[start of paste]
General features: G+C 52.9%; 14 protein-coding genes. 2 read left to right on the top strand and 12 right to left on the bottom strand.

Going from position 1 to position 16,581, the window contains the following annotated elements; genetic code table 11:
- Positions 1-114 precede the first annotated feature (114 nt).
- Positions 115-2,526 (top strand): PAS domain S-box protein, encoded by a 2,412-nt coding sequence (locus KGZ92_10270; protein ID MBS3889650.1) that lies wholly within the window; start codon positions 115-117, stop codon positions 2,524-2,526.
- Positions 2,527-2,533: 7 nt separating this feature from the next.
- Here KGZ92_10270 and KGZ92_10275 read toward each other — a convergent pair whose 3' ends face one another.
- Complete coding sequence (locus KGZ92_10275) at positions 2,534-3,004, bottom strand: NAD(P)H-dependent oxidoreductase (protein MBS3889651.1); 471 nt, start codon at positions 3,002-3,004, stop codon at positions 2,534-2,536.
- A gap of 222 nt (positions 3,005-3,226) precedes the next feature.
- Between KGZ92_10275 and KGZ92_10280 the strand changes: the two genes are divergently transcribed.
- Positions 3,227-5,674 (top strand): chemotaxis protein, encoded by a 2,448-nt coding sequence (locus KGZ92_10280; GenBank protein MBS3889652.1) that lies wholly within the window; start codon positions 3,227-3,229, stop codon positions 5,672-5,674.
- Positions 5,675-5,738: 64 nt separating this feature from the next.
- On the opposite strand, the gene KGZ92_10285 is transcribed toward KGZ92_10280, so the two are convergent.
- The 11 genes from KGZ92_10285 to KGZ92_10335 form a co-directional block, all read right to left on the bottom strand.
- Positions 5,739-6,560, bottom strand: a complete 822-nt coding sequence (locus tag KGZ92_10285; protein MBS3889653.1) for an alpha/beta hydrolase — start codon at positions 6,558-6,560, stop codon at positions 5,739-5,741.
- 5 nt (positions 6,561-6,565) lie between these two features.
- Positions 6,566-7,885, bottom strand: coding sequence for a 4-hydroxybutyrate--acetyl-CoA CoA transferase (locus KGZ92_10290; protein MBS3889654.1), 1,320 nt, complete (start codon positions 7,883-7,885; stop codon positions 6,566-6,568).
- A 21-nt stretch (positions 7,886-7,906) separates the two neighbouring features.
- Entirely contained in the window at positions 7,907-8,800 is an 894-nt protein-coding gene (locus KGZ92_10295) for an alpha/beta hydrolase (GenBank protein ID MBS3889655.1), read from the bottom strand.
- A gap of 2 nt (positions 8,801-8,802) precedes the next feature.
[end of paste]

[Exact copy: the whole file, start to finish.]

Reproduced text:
General features: G+C 52.9%; 14 protein-coding genes. 2 read left to right on the top strand and 12 right to left on the bottom strand.

Going from position 1 to position 16,581, the window contains the following annotated elements; genetic code table 11:
- Positions 1-114 precede the first annotated feature (114 nt).
- Positions 115-2,526 (top strand): PAS domain S-box protein, encoded by a 2,412-nt coding sequence (locus KGZ92_10270; protein ID MBS3889650.1) that lies wholly within the window; start codon positions 115-117, stop codon positions 2,524-2,526.
- Positions 2,527-2,533: 7 nt separating this feature from the next.
- Here KGZ92_10270 and KGZ92_10275 read toward each other — a convergent pair whose 3' ends face one another.
- Complete coding sequence (locus KGZ92_10275) at positions 2,534-3,004, bottom strand: NAD(P)H-dependent oxidoreductase (protein MBS3889651.1); 471 nt, start codon at positions 3,002-3,004, stop codon at positions 2,534-2,536.
- A gap of 222 nt (positions 3,005-3,226) precedes the next feature.
- Between KGZ92_10275 and KGZ92_10280 the strand changes: the two genes are divergently transcribed.
- Positions 3,227-5,674 (top strand): chemotaxis protein, encoded by a 2,448-nt coding sequence (locus KGZ92_10280; GenBank protein MBS3889652.1) that lies wholly within the window; start codon positions 3,227-3,229, stop codon positions 5,672-5,674.
- Positions 5,675-5,738: 64 nt separating this feature from the next.
- On the opposite strand, the gene KGZ92_10285 is transcribed toward KGZ92_10280, so the two are convergent.
- The 11 genes from KGZ92_10285 to KGZ92_10335 form a co-directional block, all read right to left on the bottom strand.
- Positions 5,739-6,560, bottom strand: a complete 822-nt coding sequence (locus tag KGZ92_10285; protein MBS3889653.1) for an alpha/beta hydrolase — start codon at positions 6,558-6,560, stop codon at positions 5,739-5,741.
- 5 nt (positions 6,561-6,565) lie between these two features.
- Positions 6,566-7,885, bottom strand: coding sequence for a 4-hydroxybutyrate--acetyl-CoA CoA transferase (locus KGZ92_10290; protein MBS3889654.1), 1,320 nt, complete (start codon positions 7,883-7,885; stop codon positions 6,566-6,568).
- A 21-nt stretch (positions 7,886-7,906) separates the two neighbouring features.
- Entirely contained in the window at positions 7,907-8,800 is an 894-nt protein-coding gene (locus KGZ92_10295) for an alpha/beta hydrolase (GenBank protein ID MBS3889655.1), read from the bottom strand.
- A gap of 2 nt (positions 8,801-8,802) precedes the next feature.